This month I am handing in my Master’s Thesis, and I will officially be done. I won’t be a student anymore, and it’s just as exciting as it is scary. Studying is what I know, you know. I’ve spent three years in London getting my Bachelor’s in Law, and two more in Oslo getting my Master’s in Sociology of Law. I have finished five years of school, and it’s gonna be a huge change.
Throughout my studies I have travelled as much as I can. I’ve seen more of the world during the school terms than in the Summer holidays, and have taken full advantage of my open schedule. I’ve gotten comments and questions throughout the years on how I can afford it, and how I have managed, and I have finally decided to share all my student travel hacks.
You may be about to start university yourself, with goals to see the world as well. You may be halfway through your degree and dreaming of beaches and pineapples to get your mind off the pressure of school. Or you might just be a nosy bastard. Either way, here are my ways to manage traveling while being a full-time student!
I’ve also incorporated this post PLUS added some further guidance in a ‘mini eBook’ / Worksheet – just for Fjords & Beaches subscribers!
Get your FREE copy at the bottom of this post!
How to travel as a student
Let’s start with one of the biggest myths out there: Travel isn’t as expensive as you think. Most people who ask me how I manage are picturing insane sums spent on flight, hotels, food and activity, and they are probably under the impression that the further away you travel, the more expensive these things get. Wrong.
Obviously, it isn’t cheap either, but when you think of the experiences you’re getting out of it, you’ll see that the value in travel is a lot higher than the dollars leaving your account.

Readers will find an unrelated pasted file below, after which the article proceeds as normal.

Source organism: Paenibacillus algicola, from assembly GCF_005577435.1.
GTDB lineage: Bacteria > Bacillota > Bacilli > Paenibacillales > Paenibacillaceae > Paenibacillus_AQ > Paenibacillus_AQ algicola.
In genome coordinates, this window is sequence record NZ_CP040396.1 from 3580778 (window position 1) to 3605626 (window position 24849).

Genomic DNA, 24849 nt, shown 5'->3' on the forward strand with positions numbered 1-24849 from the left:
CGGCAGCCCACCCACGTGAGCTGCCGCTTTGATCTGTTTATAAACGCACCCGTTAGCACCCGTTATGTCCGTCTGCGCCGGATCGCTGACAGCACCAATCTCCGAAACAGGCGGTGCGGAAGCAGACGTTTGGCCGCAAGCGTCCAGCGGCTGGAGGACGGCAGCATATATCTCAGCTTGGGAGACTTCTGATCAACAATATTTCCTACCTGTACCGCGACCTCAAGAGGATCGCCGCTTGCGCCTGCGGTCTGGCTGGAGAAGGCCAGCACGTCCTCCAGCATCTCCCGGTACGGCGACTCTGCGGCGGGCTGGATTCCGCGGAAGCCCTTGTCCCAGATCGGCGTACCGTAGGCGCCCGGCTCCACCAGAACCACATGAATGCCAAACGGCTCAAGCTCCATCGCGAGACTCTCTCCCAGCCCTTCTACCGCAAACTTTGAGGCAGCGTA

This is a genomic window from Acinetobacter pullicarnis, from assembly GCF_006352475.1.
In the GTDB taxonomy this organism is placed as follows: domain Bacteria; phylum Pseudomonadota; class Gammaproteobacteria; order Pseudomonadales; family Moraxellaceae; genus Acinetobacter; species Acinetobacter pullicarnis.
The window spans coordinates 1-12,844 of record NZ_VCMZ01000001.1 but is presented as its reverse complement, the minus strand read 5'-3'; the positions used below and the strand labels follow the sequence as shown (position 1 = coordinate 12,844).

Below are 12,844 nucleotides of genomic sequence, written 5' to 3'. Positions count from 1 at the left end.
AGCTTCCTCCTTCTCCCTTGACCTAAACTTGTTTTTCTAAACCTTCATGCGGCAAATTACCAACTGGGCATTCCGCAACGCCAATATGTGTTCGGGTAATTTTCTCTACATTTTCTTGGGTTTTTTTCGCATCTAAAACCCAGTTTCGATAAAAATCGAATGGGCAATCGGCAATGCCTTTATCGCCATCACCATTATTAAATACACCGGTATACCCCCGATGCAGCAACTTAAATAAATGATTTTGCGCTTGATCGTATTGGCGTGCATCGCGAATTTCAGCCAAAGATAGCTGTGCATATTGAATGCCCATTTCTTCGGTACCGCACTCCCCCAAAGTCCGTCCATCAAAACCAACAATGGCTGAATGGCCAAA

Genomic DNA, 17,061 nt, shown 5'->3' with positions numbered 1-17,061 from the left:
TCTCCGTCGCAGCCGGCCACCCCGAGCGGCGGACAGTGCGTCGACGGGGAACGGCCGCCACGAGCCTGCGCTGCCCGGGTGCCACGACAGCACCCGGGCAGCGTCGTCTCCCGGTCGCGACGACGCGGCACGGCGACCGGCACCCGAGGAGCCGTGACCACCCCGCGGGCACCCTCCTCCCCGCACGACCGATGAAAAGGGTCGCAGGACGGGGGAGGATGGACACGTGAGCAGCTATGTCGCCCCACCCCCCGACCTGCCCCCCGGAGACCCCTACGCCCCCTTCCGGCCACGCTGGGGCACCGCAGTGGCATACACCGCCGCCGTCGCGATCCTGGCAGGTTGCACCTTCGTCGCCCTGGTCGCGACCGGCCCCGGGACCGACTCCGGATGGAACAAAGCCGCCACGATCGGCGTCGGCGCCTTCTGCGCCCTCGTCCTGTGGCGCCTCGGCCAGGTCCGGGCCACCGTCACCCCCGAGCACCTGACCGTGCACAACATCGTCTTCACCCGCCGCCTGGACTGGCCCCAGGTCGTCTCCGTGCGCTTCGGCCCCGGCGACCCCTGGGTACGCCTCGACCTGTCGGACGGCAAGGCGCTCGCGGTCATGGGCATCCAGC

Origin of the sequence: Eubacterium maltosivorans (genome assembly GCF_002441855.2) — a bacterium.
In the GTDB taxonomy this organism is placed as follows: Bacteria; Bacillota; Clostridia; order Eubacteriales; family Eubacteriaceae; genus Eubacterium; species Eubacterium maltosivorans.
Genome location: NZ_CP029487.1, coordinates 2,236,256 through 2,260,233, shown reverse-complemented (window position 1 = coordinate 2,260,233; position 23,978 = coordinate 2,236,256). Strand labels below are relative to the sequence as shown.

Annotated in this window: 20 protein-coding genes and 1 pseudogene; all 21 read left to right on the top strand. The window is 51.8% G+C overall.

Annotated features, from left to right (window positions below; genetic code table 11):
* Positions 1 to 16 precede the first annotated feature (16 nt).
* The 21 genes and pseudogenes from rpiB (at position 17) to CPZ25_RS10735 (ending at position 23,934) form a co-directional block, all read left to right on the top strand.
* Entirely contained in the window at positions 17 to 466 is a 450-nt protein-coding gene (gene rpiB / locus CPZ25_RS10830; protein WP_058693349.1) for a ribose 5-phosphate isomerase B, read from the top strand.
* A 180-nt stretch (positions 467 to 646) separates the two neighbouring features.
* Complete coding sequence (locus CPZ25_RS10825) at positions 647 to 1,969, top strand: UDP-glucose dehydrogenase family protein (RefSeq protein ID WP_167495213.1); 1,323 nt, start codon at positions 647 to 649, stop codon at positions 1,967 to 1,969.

Make sure you take advantage of websites like Skyscanner when booking your flight, and always check if the airlines have special tickets for your age group. For example, Scandinavian Airlines and Norwegian have ‘Youth Tickets’ for anyone under the age of 26, making plane tickets a lot cheaper in an instant.
As for hotels, use sites like Hotels.com and Booking.com, and always remember to log in! When staying at the stunning Warwick Hotel in Dubai, my friends and I managed to score a suite for 70% off – in a special offer to Booking.com members on that day! So sign up to any loyalty programs you can, and there’s loads of cash to save.
Now for the main points of this article.
Take advantage of your friends
My first trip abroad after moving to London (if you don’t count going back home to Norway for Christmas) was to Malaysia and Australia. Places I didn’t think I’d be able to visit in years! My recently assigned new best friend; Sunshine, was Australian, and getting to visit the land down under never would have happened so quickly if it wasn’t for her. The next year, I visited another addition to the BFF Squad (yes, I’m whitest girl ever, deal with it) in Seattle, and got to cross of West Coast USA from my bucket list. Through visiting my friends, not only did I save lots of money on accommodation, I also got to discover less ‘touristy’ areas of the places I traveled to, through letting them show me around and sharing their favourite places.
Both Andrea and Sunshine have visited me in Norway, both in Oslo and by the fjords, and I love showing them around my home town and favourite places. Their visits have been so much fun, and they know that our doors are open for them anytime, just like theirs. My recent visit to Australia over Christmas was in order to visit Sunshine, and I’m actually heading back to Seattle in October, as it is a perfect layover for a few days as I’m heading back to Europe from Hawaii.